ZERO: An Investigation into 9/11, has one central thesis - that the official version of the events surrounding the attacks on 9/11 can not be true. This brand new feature documentary ... See full summary »
Independent writer-director Leigh Slawner helms this chilling dramatization of the findings laid out in the best-selling 9/11 Commission Report, a document that sought to analyze the ... See full summary »
The Falling Man is a documentary that examines one of the many images that were circulated by the press immediately after the attacks on the World Trade Center on September 11th, 2001. The ... See full summary »
On September 11, 2001, filmmaker James Hanlon and Jules and Gedeon Naudet were filming a documentary on a rookie New York City firefighter when they noticed a plane overhead. That plane would hit the World Trade Center. They rushed immediately to the scene. James Hanlon and the Naudets filmed throughout Sept. 11 and the days afterward from the firemen's perspective, as it became clear to them that this was the only known footage from inside the Twin Towers that day. Written by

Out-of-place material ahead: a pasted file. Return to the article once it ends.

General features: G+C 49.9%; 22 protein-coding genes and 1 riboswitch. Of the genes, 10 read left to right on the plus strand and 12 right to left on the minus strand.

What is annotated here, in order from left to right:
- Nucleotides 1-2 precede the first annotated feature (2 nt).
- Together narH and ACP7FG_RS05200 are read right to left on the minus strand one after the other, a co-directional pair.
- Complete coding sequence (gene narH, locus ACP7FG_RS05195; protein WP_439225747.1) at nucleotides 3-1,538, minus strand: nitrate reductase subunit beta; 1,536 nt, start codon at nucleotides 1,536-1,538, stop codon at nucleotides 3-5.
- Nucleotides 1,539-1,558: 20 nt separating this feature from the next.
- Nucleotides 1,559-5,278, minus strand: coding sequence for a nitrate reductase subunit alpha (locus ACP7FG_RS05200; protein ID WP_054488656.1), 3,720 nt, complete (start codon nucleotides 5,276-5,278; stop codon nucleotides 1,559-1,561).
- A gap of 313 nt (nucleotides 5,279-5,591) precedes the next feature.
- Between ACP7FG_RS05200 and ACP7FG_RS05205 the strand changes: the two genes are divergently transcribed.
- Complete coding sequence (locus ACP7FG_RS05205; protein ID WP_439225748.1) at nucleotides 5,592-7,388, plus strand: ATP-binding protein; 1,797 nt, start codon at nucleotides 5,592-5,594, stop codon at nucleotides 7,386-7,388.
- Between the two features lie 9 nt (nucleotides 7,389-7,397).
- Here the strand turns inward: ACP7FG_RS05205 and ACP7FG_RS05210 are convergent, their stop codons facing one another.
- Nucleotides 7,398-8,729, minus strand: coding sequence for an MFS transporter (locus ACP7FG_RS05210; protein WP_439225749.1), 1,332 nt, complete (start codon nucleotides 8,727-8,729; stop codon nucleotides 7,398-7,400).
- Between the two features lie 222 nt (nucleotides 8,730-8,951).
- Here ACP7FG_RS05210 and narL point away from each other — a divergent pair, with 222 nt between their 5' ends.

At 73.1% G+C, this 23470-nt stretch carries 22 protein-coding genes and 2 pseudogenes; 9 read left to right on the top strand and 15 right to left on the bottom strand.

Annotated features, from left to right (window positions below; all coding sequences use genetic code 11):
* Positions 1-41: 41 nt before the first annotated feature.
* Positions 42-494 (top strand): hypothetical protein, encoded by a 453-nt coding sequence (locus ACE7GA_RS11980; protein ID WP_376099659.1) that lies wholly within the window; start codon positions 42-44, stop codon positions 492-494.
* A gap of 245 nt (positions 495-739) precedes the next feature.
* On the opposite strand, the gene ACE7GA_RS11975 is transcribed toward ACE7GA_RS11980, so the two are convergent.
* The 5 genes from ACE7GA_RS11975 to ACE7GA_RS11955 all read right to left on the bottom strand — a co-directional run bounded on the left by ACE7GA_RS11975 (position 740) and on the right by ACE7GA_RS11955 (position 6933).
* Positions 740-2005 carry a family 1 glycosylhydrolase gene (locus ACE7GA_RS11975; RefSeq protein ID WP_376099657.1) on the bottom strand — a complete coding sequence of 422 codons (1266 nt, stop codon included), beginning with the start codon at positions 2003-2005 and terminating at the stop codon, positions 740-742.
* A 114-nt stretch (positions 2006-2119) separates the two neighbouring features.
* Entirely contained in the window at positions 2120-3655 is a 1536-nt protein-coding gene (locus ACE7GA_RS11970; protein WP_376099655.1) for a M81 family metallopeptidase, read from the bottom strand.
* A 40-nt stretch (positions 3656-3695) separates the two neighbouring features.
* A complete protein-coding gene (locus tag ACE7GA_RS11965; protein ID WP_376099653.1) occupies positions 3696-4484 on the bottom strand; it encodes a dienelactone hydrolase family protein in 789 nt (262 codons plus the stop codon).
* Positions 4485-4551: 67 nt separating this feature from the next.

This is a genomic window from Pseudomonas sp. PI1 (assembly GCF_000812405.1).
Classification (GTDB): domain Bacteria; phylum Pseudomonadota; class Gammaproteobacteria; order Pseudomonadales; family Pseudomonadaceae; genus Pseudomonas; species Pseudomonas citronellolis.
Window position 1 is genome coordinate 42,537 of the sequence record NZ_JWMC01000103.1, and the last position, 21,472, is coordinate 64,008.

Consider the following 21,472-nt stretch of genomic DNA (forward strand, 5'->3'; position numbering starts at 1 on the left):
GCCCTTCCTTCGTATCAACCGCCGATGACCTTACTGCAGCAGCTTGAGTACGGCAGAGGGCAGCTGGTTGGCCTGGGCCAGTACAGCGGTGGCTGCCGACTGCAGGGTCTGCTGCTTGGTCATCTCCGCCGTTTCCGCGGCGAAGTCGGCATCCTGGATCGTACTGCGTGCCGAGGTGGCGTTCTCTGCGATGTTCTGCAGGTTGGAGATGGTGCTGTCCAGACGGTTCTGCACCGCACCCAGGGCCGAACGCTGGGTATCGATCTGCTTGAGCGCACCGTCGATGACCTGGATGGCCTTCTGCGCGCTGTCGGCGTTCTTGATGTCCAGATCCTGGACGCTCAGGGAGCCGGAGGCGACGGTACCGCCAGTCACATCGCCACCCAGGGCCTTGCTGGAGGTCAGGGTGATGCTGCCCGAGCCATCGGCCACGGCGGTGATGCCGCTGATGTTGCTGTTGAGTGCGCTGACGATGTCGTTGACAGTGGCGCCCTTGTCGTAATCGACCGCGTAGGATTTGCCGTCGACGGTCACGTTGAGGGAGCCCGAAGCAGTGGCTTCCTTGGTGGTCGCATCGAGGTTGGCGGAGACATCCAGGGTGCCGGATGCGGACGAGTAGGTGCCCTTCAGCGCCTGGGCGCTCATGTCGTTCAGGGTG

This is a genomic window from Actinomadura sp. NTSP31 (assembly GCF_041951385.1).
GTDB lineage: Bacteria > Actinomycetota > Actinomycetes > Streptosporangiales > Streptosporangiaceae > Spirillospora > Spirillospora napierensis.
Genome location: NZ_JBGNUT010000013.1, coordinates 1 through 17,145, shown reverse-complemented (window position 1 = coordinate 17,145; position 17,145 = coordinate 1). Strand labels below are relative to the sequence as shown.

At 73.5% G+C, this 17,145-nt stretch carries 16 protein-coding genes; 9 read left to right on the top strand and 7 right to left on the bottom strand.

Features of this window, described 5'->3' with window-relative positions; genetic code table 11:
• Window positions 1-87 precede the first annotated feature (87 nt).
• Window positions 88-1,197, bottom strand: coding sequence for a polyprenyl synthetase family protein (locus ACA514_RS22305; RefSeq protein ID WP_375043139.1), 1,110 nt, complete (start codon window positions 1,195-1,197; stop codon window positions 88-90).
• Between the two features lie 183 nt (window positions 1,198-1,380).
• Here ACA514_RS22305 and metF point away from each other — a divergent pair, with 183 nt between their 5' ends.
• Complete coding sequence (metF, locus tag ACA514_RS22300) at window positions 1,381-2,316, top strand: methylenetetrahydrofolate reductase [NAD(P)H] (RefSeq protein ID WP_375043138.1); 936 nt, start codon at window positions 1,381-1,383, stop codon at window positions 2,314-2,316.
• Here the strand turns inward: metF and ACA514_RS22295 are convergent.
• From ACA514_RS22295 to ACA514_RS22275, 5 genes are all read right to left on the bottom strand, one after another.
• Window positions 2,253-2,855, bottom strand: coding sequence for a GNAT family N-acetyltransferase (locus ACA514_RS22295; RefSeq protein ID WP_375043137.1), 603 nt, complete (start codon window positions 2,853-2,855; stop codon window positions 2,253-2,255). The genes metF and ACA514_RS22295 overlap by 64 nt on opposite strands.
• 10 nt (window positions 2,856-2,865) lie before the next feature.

Brian Henke <Cincy43235@aol.com>
The camera that Gideon is operating captures then mayor Rudolph W. Giuliani walking north on Broadway with his staff and news cameras. The footage was shot while riding down to the World Trade Center with off-duty firemen in a pickup truck. See more »
When firefighter Tony Benatatos is angrily commenting about the attack on the Pentagon, the clock above him reads exactly 9:30. The attack on the Pentagon did not occur until 9:37. See more »
I'm glad that this documentary is now available on DVD on the one year anniversary. The most poignant shots, to me, were when people of all nationalities looked skyward, pointed at the smoldering towers, screamed, cried, panicked.... Every language and culture expressed a common grief as if the entire world was joined in arms for a moment. The documentary starts with rookie firefighters being filmed in training. One veteran joked "my first fire call was a burning trash can" as the rookies expressed excitement over being called to a burning car. Their naive, green faces would soon disappear. The french firefighter was merely shooting a routine training video. His camera would soon capture, up close, the nation's first major catastrophe of the 21st century. I just hope the shock of this event never wears off.
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